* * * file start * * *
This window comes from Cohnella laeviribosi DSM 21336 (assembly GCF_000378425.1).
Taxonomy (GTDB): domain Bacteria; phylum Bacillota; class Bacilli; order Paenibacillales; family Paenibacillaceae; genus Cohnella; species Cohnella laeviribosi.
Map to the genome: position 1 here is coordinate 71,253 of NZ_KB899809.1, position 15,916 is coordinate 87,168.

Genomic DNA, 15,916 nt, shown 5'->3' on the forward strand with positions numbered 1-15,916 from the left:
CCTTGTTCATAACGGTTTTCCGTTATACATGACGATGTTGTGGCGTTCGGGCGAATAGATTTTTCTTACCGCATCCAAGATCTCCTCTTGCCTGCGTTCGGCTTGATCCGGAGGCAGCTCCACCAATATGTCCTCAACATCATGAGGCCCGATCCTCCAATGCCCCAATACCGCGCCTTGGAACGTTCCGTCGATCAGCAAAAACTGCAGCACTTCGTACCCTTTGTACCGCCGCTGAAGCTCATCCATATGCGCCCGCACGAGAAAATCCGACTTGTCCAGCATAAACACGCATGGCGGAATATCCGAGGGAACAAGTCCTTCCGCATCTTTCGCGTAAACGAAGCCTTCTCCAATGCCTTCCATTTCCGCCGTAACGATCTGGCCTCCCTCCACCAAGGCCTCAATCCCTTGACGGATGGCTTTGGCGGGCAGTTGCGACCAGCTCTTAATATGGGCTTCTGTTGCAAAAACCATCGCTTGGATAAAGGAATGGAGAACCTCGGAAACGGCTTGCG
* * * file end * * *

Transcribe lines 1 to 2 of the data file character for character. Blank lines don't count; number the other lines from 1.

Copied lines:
This window comes from Cohnella laeviribosi DSM 21336 (assembly GCF_000378425.1).
Taxonomy (GTDB): domain Bacteria; phylum Bacillota; class Bacilli; order Paenibacillales; family Paenibacillaceae; genus Cohnella; species Cohnella laeviribosi.